Up Close With Dr. E

Diagnosing AD’s


Attention Disorders occur in about 7% of school-aged children, and boys are diagnosed 10 times more often than girls. Two-thirds of all children diagnosed with an AD will retain core symptoms throughout their life.

AD’s are caused by genetic, or inherited factors, so, it is not uncommon to find families where a parent has an AD, as well as one, or two of their children. The term Attention Disorder is used as the broader name for Attention Deficit Disorder without Hyperactivity and Attention Disorder with Hyperactivity. The identification of AD’s is the focus of today’s article. The hope is that by educating you, you can, in turn, help your own children or adult family members who might be struggling with an undiagnosed AD. It is critical that you understand that undetected, and untreated, AD’s destroy lives. Having an untreated AD places one at risk for the following: school failure, substance abuse, divorce, depression, jail and a life of underachievement and unfulfilled hopes and dreams. How, you ask?

We, those who do not have AD’s, take for granted our ability to listen, focus our attention, remember what we have studied on test day, and make and achieve goals. For people born with an AD, basic cognitive (thinking) tasks are impossible. AD people who are undiagnosed and untreated cannot set a goal, motivate themselves to finish a goal, or “keep their eye on the ball.” Another more serious problem for them is their inability to restrain impulses. Impulse control is the “master skill” needed for the regulation of all emotions and behaviors. Imagine being 6 years old, sitting in a classroom, with your impulses telling you to stand up and start stretching your muscles, walk around, talk to your friend, make a paper airplane and send it flying, and, to your own amazement, you do all of these.

Two problems plague AD sufferers. The first is the havoc caused by the core symptoms of their condition. The second is more subtle. Every person, regardless of age, sex, ethnic origin or nationality, has a private and deeply personal relationship with themselves. This relationship makes daily evaluations, such as, “Am I a good person, Am I capable, Do I like myself?” So, imagine, since the age of 4, you have been constantly in trouble, confused, or having to re-do homework, or losing assignments, or unable to control your emotions. How do you explain all of these shortcomings to yourself? Here is how: “I’m not like others, I’m not capable, I’m worthless.”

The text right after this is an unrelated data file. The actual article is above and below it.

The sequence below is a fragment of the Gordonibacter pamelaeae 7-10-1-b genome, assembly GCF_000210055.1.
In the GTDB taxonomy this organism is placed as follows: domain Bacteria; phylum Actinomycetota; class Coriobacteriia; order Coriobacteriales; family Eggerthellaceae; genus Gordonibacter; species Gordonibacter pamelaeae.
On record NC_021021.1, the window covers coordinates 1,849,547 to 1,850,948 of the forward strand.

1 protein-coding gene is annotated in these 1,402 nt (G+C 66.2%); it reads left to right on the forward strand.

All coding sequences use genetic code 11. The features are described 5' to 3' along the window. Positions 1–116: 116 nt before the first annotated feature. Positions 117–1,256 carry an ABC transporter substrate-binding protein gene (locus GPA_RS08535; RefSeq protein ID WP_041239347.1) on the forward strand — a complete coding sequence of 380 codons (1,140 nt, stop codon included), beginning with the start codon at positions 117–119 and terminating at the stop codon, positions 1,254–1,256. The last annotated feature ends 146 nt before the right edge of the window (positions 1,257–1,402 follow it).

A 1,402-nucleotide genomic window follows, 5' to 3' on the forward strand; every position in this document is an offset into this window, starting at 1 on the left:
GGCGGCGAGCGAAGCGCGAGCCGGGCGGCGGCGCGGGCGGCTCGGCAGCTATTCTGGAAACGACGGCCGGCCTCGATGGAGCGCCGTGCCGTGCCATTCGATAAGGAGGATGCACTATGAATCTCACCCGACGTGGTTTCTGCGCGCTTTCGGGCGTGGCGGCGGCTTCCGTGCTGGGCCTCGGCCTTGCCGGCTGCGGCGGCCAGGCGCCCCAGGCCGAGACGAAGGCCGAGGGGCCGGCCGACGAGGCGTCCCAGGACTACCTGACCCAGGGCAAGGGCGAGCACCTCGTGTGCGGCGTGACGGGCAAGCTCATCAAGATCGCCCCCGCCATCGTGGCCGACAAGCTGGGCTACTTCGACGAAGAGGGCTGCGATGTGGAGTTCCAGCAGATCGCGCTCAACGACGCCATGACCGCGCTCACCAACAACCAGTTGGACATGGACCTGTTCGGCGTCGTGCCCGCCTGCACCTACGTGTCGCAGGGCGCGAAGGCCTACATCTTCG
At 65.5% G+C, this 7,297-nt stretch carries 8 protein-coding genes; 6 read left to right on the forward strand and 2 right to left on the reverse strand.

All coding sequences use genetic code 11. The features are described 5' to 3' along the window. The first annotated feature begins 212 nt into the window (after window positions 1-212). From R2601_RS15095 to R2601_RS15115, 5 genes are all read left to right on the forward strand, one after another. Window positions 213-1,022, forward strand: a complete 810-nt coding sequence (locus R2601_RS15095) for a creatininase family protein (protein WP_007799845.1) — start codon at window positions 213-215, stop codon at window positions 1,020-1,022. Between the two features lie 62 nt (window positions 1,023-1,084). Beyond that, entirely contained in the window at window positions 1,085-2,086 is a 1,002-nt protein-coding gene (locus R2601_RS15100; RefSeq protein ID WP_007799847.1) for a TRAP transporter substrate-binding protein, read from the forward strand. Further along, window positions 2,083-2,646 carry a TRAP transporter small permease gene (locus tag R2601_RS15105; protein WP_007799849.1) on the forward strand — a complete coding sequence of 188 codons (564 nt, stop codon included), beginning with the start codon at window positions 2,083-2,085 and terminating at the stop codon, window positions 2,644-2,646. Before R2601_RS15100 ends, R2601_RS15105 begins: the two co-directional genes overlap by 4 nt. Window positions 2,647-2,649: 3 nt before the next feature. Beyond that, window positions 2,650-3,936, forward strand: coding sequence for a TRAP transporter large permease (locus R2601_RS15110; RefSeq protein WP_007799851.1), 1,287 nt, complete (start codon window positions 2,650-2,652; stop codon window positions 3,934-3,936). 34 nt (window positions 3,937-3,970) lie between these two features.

Defining and explaining one’s life around an undetected AD is a nightmare. However, re-defining one’s life, after an accurate diagnosis of AD, is an inspiring dream. Let us learn how to identify AD’s by listing their core symptoms:

1. Hyperactivity (H). Driven as if by a motor, squirmy and restless.

2. Impulse Control (IC) problems. Unable to stop, think, and restrain emotions and behaviors.

3. Poor concentration and disorganization (PC). The inability to focus attention and organize.

4. Motivation (M) problems. Unable to finish a task.

Using these core symptoms, let’s get to know Joe, 28, a mechanic who has an undiagnosed AD. I will put in parentheses which core symptom he has.

Joe is an expert at fixing car engines. He works at a large dealership and is respected for his skills. But, whenever his boss talks to him, Joe ends up yelling (IC), and is unable to control his temper (IC). If he has too many cars to fix, he becomes overwhelmed and mentally scattered (PC), and cannot prioritize his work (PC). This leads to arguments with co-workers (IC). On a good day, Joe, because of his workaholic pace (H), can fix more cars than any other mechanic. Customers ask for him when they schedule maintenance. Unfortunately, his work is erratic (M), and his mood shifts (IC) make him unpredictable (IC). At home, he interrupts his children, walks away from his wife while she is talking, and is rude, angry, and makes his family walk on eggshells (IC). At night, he is unable to turn his mind off (IC), so his sleep is disrupted. He is unable to balance his checkbook and is late for appointments (PC). He has begun to feel discouraged and sad but can’t link his sadness to any cause (PC). He has been drinking more, and his wife is worried he will become addicted.

If Joe does not receive quality treatment, his AD will destroy his marriage, his relationship with his children, his job, and his belief in himself. What would Joe look like with effective treatment of his AD?

Now 35, Joe just had his first bank loan approved, so his family can move outside the city into their new home. He is deeply involved with his children. He sleeps well and rarely drinks alcohol. He was promoted at work, and recently completed training in new methods of foreign car repair. In his garage are two old clunkers; cars he will use to teach his two children how to repair and drive.

The content of this article is for educational purposes only, not treatment. The characters in this story are not real. Names and details have been changed to protect confidentiality.


Dr. Richard Elghammer contributes his column each week to the Journal Review.


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